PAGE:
The revised discharge policy uses ‘Time’ and ‘Symptoms’ as the criteria instead of testing to determine if particular COVID-19 case can be discharged. However, the time taken to recover from the infection and the symptoms vary depending on the severity of the infection. Hence the revised discharge policy provides for different criteria for different cases of severity.  

MoHFW had earlier issued guidelines to categorize the COVID-19 cases based on the clinical severity into – mild, moderate & severe. The revised discharge policy is also based on this categorization.

The time frames to discharge and the symptoms to be looked for each of these three categories of patients have been specified.

Post discharge, the patients (those with mild and moderate severity) are required to be under self-isolation for period of 7 days. During this period, they are required to ensure:

  • Use of triple layer medical mask all the time
  • Stay in identified space and away from other people at home
  • Need to be especially away from those with co-morbid conditions – hypertension, cardiovascular diseases, renal diseases etc.
  • Maintain strict personal hygiene
  • Self-monitoring – monitoring the temperature, report in case of any deterioration of symptom.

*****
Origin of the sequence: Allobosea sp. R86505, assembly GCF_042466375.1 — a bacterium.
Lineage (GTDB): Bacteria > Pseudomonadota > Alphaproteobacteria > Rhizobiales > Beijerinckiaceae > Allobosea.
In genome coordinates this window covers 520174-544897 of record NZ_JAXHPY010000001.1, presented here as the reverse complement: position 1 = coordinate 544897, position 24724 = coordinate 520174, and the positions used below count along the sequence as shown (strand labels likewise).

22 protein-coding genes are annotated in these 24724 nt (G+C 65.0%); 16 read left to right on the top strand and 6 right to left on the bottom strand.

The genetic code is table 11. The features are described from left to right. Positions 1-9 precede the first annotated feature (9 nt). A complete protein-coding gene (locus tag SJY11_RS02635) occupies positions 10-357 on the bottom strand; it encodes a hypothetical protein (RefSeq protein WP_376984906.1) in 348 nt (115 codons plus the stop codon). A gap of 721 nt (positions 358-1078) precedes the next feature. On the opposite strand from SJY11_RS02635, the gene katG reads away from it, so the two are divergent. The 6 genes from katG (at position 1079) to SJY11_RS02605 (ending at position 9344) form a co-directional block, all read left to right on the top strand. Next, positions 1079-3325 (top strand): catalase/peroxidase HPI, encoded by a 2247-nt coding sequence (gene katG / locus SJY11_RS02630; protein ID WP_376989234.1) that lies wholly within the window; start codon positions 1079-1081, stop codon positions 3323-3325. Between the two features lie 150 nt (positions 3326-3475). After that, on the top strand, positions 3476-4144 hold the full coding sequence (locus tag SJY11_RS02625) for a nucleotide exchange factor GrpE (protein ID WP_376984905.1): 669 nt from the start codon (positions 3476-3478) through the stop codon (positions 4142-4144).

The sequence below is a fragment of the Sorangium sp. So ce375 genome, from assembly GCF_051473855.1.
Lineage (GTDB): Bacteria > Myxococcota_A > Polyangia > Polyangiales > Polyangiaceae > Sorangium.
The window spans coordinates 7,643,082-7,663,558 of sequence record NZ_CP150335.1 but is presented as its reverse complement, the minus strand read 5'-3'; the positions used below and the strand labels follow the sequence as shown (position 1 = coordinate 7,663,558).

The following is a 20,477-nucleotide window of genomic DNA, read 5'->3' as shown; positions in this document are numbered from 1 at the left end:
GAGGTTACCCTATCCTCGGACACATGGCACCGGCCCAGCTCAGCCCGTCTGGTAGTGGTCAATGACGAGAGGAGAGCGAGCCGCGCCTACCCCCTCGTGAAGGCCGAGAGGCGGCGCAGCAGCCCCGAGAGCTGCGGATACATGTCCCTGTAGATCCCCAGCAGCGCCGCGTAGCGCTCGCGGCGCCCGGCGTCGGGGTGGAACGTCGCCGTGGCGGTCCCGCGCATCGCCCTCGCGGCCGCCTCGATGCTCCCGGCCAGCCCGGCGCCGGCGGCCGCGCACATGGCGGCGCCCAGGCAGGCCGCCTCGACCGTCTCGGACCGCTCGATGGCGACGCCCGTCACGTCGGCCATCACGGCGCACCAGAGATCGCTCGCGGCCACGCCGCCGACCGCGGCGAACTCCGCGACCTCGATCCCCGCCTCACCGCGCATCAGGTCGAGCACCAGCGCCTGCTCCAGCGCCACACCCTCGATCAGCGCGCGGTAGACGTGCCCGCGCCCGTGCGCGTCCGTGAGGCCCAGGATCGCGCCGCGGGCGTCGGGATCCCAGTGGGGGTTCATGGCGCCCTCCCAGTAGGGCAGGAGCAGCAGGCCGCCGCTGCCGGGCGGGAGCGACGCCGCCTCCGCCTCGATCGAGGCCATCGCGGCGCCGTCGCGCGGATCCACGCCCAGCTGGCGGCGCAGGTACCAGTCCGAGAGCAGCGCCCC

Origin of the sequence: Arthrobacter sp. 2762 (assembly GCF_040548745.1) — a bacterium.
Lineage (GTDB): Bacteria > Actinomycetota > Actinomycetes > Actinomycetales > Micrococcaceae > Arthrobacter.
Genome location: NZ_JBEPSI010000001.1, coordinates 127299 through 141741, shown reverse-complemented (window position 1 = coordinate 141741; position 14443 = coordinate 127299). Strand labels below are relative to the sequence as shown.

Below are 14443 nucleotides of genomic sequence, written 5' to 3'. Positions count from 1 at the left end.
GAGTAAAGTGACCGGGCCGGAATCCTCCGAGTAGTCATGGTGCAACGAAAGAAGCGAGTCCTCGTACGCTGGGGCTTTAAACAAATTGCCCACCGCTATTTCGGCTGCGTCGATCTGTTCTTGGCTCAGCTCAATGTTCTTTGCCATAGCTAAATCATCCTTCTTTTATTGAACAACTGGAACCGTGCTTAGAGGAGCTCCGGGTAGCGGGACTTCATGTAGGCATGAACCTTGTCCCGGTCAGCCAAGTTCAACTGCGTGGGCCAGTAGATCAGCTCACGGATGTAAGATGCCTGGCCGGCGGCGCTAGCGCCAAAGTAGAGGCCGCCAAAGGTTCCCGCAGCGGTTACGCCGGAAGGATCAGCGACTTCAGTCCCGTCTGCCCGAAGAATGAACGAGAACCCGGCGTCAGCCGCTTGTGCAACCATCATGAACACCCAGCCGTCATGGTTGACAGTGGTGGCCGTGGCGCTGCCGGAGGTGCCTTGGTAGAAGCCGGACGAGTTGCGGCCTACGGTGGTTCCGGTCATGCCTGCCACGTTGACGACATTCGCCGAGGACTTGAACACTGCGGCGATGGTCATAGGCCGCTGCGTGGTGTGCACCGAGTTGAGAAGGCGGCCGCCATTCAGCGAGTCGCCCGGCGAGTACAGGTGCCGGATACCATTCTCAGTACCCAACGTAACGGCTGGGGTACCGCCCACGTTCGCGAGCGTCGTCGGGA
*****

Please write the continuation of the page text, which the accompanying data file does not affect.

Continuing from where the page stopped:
No testing needed for Home isolation patients as well

Cases with clinical severity of mild/very mild or which are pre-symptomatic are also provided the option of being under home isolation right from the beginning without having to get admitted to a COVID facility. However, this is possible only if the facilities at home are in line with the specified criteria. Factly has written a story on these conditions and other criteria.  

As per the revised discharge policy, even such patients under home isolation are not required to take any tests prior to being declared discharged (cured). The criteria remain the same as in the case of patients in COVID Care centres i.e. 10 days post the onset of symptoms & no fever for 3 days. They are also required to self-monitor further for a period for 7 days i.e. the criteria for home isolation would be:

  • 17 days of home isolation (10 + 7 days) after onset of symptoms
  • No fever for 10 days (3 + 7 days)

For those who are under self-quarantine because of exposure to COVID-19 positive patients but are asymptomatic, the discharge policy does not apply. They continue to be in quarantine for a period of 14 day.

The approach of dealing with COVID-19 cases has varied across countries. This is also true in the case of discharge policies. There is still a debate  whether testing needs to be carried out to discharge COVID-19 patients. However, following a time-bound and symptomatic approach based on the studies and observations conducted so far seems like a better approach.